For as much as we've focused on Edin Dzeko, Stevan Jovetic and even Zlatan Ibrahimovic lately, we all know what Roma's perpetual source of weakness is, fullbacks, and this season was no exception to that rule. Rudi Garcia trotted out no less than eight fullbacks this season, ranging from the divinely malleable Alessandro Florenzi to the forgettable Urby Emanuelson. Beyond Florenzi's switch to fullback, which is a separate debate in and of itself, nothing Garcia tried on the flanks seemed to work, as Roma's fullbacks were often offensively ineffective and defensively deficient.
In the interest of time, we'll limit this review to Roma's nominal fullbacks, the ones Garcia leaned upon most this season, starting with the Greek brigade.
All stats are inclusive of league, cup and European play. Ratings range from 1.0 (think Aleandro Rosi) to 10.0 (Philip Lahm).
Stats: 28 appearances, two goals, three assists, 1.3 tackles per match, 1.5 interceptions per match, 83% passing.
Torosidis' reputation as a solid and versatile backup was reinforced this season, as the 30-year-old Greek featured on both flanks, though he was much more effective on the right hand side. When utilized correctly, Torosidis proved to be an active and effective defender, as his 7.25 defensive actions per 90 minutes (INTs, blocks, clearances) was fourth on the squad.
Without a doubt, the "highlight "of Torosidis' year was his match winning goal against Udinese from May. Yes, it was a garbage tap in, but give him credit for being in the right place at the right time.
Torosidis was also instrumental in Roma's 2-1 Europa League victory over Feyenoord, setting up both goals.
Ultimately 2014-2015 was another solid year for Torosidis, and we should expect nothing but the same next year. He is what he is, a solid backup; expect anything more and you'll be disappointed, but as 1,700 to 2,000 minute player, he's as good as we'll get at that cost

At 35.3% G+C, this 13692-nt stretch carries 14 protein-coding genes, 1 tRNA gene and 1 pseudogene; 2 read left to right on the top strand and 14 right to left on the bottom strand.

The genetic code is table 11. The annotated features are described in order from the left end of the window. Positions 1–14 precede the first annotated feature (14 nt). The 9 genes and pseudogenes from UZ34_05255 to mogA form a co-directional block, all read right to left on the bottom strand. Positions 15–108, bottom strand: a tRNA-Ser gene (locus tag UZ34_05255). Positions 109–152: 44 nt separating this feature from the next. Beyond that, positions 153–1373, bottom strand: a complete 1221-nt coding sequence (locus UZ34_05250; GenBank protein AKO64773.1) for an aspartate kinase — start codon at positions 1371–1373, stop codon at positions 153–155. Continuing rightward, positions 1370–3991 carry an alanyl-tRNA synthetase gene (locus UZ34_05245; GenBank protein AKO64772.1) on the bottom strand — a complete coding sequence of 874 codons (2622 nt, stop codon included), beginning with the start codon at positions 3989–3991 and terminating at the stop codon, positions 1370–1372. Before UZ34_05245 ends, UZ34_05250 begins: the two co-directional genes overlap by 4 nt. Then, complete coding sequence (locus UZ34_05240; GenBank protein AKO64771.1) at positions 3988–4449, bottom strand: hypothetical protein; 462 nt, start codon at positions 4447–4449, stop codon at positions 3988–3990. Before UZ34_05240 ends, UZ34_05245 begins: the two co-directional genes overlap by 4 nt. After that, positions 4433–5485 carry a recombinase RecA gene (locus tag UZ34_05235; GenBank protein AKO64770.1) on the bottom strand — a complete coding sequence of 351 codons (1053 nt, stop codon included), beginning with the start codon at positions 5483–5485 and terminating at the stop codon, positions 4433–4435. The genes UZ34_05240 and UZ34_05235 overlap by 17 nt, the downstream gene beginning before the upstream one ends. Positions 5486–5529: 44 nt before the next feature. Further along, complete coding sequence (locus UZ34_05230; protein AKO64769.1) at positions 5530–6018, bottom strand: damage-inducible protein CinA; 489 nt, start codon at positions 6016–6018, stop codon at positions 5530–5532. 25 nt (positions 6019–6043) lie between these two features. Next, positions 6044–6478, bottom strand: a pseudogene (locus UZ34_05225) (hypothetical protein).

Stats: 33 appearances, one goal, one assist, two tackles per match, 2.5 interceptions per match, 82% passing
Cholebas is an interesting case study. Based on standard metrics, he was all aces, even making WhoScored's Serie A team of the season, but who among us had that much faith in him in the moment? In other words, were your eyes buying what the stats were selling?
Cholebas' 6.51 defensive actions per 90 minutes were fifth on the squad, ditto for his 2.01 tackles per 90 minutes, though he did win 53% of his tackles, which led the squad. Offensively speaking, Holebas was Roma's most efficient attacking fullback. Through 24 league appearance, Holebas led the club in key passes and dribbles per 90 minutes (among defenders), while trailing only Maicon in assists per 90 minutes, though he played significantly more than Dougie.
The trouble with Cholebas is that he is exclusively a left back, a capable one, yes, but is he enough to help Roma take the next step?
That's really the essential question, one which looks increasingly likely to be answered in Watford...maybe, just don't ask him.
Stats: 14 appearances, 1.7 tackles per match, 2.1 interceptions per match, 89% passing
Cole, much like Cholebas but for very different reasons, presents a curious case, pitting stats, perception and age against one another. To the outsider, it appeared as though Cole was simply on a Serie A retirement cruise, blessing us with his presence while collecting a hefty paycheck, but was that really the case, or was his mercenary image merely a mirage caused by misuse?
34-years-old or not, Cole's performance warranted more than 14 appearances, making his spot in Garcia's presumably luxurious dog house indecipherable. Cole averaged 1.45 tackles per 90 minutes, third among fullbacks, winning 53% of his tackles, tied with Cholebas for the lead. These aren't overwhelming numbers, but were they so poor as to deem him unworthy of playing? Offensively speaking, there wasn't a ton to write home about, beyond his impressive accuracy, but Cole was never meant to be an offensive dynamo.